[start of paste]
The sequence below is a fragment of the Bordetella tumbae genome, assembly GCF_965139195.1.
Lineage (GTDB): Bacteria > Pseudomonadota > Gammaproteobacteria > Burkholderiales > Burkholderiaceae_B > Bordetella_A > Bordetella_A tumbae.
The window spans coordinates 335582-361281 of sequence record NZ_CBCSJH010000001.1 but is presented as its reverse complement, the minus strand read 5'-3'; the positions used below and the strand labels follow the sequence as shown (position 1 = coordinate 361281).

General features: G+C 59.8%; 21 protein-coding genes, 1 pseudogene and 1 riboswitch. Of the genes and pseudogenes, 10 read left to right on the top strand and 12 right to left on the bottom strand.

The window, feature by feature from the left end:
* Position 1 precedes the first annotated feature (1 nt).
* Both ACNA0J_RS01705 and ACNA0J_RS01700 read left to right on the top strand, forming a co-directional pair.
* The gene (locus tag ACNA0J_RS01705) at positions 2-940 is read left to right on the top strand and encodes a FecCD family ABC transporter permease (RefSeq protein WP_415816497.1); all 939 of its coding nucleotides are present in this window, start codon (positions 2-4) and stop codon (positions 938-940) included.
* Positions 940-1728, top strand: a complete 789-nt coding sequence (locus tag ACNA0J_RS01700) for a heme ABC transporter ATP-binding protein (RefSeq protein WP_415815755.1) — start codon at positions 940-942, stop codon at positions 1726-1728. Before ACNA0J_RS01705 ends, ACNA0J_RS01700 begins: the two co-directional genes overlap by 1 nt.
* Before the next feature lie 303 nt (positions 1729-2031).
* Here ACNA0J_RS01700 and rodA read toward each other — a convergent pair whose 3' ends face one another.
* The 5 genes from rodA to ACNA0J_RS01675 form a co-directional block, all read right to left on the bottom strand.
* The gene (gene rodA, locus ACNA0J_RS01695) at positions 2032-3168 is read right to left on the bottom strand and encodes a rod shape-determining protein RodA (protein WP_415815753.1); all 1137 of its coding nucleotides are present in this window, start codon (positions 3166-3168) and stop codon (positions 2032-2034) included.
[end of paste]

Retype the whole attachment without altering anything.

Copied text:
The sequence below is a fragment of the Bordetella tumbae genome, assembly GCF_965139195.1.
Lineage (GTDB): Bacteria > Pseudomonadota > Gammaproteobacteria > Burkholderiales > Burkholderiaceae_B > Bordetella_A > Bordetella_A tumbae.
The window spans coordinates 335582-361281 of sequence record NZ_CBCSJH010000001.1 but is presented as its reverse complement, the minus strand read 5'-3'; the positions used below and the strand labels follow the sequence as shown (position 1 = coordinate 361281).

General features: G+C 59.8%; 21 protein-coding genes, 1 pseudogene and 1 riboswitch. Of the genes and pseudogenes, 10 read left to right on the top strand and 12 right to left on the bottom strand.

The window, feature by feature from the left end:
* Position 1 precedes the first annotated feature (1 nt).
* Both ACNA0J_RS01705 and ACNA0J_RS01700 read left to right on the top strand, forming a co-directional pair.
* The gene (locus tag ACNA0J_RS01705) at positions 2-940 is read left to right on the top strand and encodes a FecCD family ABC transporter permease (RefSeq protein WP_415816497.1); all 939 of its coding nucleotides are present in this window, start codon (positions 2-4) and stop codon (positions 938-940) included.
* Positions 940-1728, top strand: a complete 789-nt coding sequence (locus tag ACNA0J_RS01700) for a heme ABC transporter ATP-binding protein (RefSeq protein WP_415815755.1) — start codon at positions 940-942, stop codon at positions 1726-1728. Before ACNA0J_RS01705 ends, ACNA0J_RS01700 begins: the two co-directional genes overlap by 1 nt.
* Before the next feature lie 303 nt (positions 1729-2031).
* Here ACNA0J_RS01700 and rodA read toward each other — a convergent pair whose 3' ends face one another.
* The 5 genes from rodA to ACNA0J_RS01675 form a co-directional block, all read right to left on the bottom strand.
* The gene (gene rodA, locus ACNA0J_RS01695) at positions 2032-3168 is read right to left on the bottom strand and encodes a rod shape-determining protein RodA (protein WP_415815753.1); all 1137 of its coding nucleotides are present in this window, start codon (positions 3166-3168) and stop codon (positions 2032-2034) included.